This content has been marked as final. Show 24 replies
Yep...more or less.
> Does 1 stop of underexposure in 14 bit mode result in the loss of 8192 levels?
No, it does not. Half of the levels would not be used, if the exposure was exactly one stop lower than the theoretical maximum. However, it is very difficult to achieve a perfect exposure to the right, i.e. using the entire dynamic range without clipping, even with exposure bracketing. (Let's ignore the question, how one can verify the exposure while shooting.)
I don't know what you mean with "underexposure", but as the exposure is reduced, the range of the top 1 EV is getting smaller and smaller. Depending on the dynamic range of the scenery, "underexposure" could start for example in the third EV from the top. The numerical range for the third EV is 2048, i.e. one stop underexposure would reduce the numerical range by 2048, compared to no underexposure.
Another issue is, that many cameras do not utilize the full bit depth. For example the Canon 30D creates only about 3260 levels instead of 4096; the Canon 40D creates about 12500 levels instead of 16384 @ ISO 100. Accordingly, the range of the top EV is much smaller than 8192, and the ranges of lower EVs are reduced in the same proportion.
G Sch wrote -
I don't know what you mean with "underexposure"
In my case 1/10th of a stop shy of 255 for me would be a normal exposure for scenes with a full tonal range - blacks to whites- that fit into the sensors dynamic range (incident light meter re-calibrated to camera's sensor to render whites with detail at 1/10th shy of 255).
+2/3rds over 255 (+0.66 using highlight recovery) to pump slightly more light into shadow areas, where no fill light is available, if required - depending on my aesthetic goals.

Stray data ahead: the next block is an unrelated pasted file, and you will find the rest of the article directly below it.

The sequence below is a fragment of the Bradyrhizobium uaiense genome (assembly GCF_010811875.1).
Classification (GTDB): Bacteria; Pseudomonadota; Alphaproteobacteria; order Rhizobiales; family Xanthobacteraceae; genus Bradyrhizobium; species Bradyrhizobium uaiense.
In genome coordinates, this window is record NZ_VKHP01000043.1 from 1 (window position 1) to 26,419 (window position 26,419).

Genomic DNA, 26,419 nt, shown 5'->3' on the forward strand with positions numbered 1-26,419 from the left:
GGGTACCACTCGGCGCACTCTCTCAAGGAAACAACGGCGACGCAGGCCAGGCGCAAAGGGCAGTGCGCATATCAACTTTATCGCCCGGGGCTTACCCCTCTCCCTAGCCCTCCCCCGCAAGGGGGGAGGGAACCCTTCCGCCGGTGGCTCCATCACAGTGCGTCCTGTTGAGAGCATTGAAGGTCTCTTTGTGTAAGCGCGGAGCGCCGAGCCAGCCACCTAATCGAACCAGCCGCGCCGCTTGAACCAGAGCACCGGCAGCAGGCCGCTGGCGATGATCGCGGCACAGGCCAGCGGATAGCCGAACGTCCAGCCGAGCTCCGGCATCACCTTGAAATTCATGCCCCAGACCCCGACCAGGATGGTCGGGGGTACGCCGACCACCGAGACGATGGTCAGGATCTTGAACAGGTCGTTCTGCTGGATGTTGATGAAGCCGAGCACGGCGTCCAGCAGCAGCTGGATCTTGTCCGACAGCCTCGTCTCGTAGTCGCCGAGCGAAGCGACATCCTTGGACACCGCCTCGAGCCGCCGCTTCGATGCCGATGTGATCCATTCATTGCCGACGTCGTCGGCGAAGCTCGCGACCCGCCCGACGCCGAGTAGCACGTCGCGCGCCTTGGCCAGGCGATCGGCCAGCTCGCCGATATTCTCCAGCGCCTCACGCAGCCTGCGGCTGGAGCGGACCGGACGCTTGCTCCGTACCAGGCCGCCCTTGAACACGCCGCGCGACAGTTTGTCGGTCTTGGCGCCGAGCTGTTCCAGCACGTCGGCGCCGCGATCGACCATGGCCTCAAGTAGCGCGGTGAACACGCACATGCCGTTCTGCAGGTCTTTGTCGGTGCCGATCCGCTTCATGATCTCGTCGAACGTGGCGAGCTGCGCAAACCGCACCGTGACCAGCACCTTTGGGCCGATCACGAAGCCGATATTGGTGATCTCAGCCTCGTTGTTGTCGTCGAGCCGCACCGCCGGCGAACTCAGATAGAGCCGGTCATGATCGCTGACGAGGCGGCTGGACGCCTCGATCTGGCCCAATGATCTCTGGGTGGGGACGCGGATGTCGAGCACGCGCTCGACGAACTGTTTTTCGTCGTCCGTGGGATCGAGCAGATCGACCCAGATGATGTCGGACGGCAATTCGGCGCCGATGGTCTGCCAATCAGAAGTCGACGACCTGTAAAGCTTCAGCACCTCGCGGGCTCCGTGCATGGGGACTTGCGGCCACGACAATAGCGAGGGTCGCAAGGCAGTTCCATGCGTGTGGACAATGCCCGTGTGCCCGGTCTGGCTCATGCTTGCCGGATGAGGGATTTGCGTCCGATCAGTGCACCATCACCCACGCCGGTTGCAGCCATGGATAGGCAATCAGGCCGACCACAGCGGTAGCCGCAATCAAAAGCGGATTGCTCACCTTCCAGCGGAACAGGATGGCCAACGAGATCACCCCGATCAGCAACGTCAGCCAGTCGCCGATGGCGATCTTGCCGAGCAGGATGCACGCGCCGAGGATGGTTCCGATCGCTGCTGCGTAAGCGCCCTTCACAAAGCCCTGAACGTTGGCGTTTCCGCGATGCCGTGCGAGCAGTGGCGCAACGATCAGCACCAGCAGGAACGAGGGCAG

-0.70 would be 1 stop underexposure from what I term as my normal exposure.
> In my case 1/10th of a stop shy of 255 for me would be a normal exposure
Hold on, something is wrong. Just before you were talking about *raw* data (14bit depth, 8192 levels), and suddenly you switched to *gamma encoded RGB*.
The original raw data and what you see displayed by the raw converter (no matter which one) are miles apart. This page http://forums.dpreview.com/forums/read.asp?forum=null&message=26905476 demonstrates the issues (never mind, that it is on a Sony thread, the underlying issues are identical for all cameras).
>14 bit=16384 possible greyscale levels. Does 1 stop of underexposure in 14 bit mode result in the loss of 8192 levels?
That loss is only thoretical, since the actual number of resolved levels is limited by noise, as explained in this post by Emil Martinec, Professor of Physics at the University of Chicago:
Let's use the Nikon D3 as an example. The full well capacity is about 65568 electrons and the gain is 4.2 electrons per 14 bit DN (data number). At full well of 65568 e- the photon noise would be sqrt(65568) = 256 electrons, which translates to ± 61 DN of noise using the stated gain. However, the standard deviation at saturation is low since positive noise would be clipped.
Going down 0.5 EV the electron count would be 46364 ± 215 and the DN would be 11039 ± 51. You can't resolve between individual pixel levels because of this noise. Furthermore, the eye can resolve only about 70 levels in the brightest f/stop of a digital capture (Weber-Fechner law), and the theoretical 8192 levels in the brightest f/stop are far beyond what would be required even for the most demanding application with the most extreme editing.